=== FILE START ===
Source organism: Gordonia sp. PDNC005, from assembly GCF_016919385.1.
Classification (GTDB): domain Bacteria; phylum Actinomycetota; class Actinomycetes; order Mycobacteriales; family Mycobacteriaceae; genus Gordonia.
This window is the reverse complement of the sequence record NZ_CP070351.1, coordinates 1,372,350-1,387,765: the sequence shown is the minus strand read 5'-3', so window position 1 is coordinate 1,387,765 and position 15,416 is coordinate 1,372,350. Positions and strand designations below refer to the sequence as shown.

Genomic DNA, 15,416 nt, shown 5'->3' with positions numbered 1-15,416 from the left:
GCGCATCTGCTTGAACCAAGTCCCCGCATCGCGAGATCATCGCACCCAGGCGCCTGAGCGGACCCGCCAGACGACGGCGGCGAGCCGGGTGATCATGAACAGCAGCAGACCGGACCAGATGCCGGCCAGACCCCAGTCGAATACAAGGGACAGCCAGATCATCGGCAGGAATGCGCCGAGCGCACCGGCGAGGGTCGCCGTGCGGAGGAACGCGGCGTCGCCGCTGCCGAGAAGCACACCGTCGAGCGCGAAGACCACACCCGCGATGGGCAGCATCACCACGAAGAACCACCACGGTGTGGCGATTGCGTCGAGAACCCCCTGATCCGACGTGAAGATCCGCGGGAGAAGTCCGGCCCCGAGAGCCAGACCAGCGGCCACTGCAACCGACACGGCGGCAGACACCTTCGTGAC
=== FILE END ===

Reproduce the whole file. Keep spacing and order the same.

Source organism: Gordonia sp. PDNC005, from assembly GCF_016919385.1.
Classification (GTDB): domain Bacteria; phylum Actinomycetota; class Actinomycetes; order Mycobacteriales; family Mycobacteriaceae; genus Gordonia.
This window is the reverse complement of the sequence record NZ_CP070351.1, coordinates 1,372,350-1,387,765: the sequence shown is the minus strand read 5'-3', so window position 1 is coordinate 1,387,765 and position 15,416 is coordinate 1,372,350. Positions and strand designations below refer to the sequence as shown.

Genomic DNA, 15,416 nt, shown 5'->3' with positions numbered 1-15,416 from the left:
GCGCATCTGCTTGAACCAAGTCCCCGCATCGCGAGATCATCGCACCCAGGCGCCTGAGCGGACCCGCCAGACGACGGCGGCGAGCCGGGTGATCATGAACAGCAGCAGACCGGACCAGATGCCGGCCAGACCCCAGTCGAATACAAGGGACAGCCAGATCATCGGCAGGAATGCGCCGAGCGCACCGGCGAGGGTCGCCGTGCGGAGGAACGCGGCGTCGCCGCTGCCGAGAAGCACACCGTCGAGCGCGAAGACCACACCCGCGATGGGCAGCATCACCACGAAGAACCACCACGGTGTGGCGATTGCGTCGAGAACCCCCTGATCCGACGTGAAGATCCGCGGGAGAAGTCCGGCCCCGAGAGCCAGACCAGCGGCCACTGCAACCGACACGGCGGCAGACACCTTCGTGAC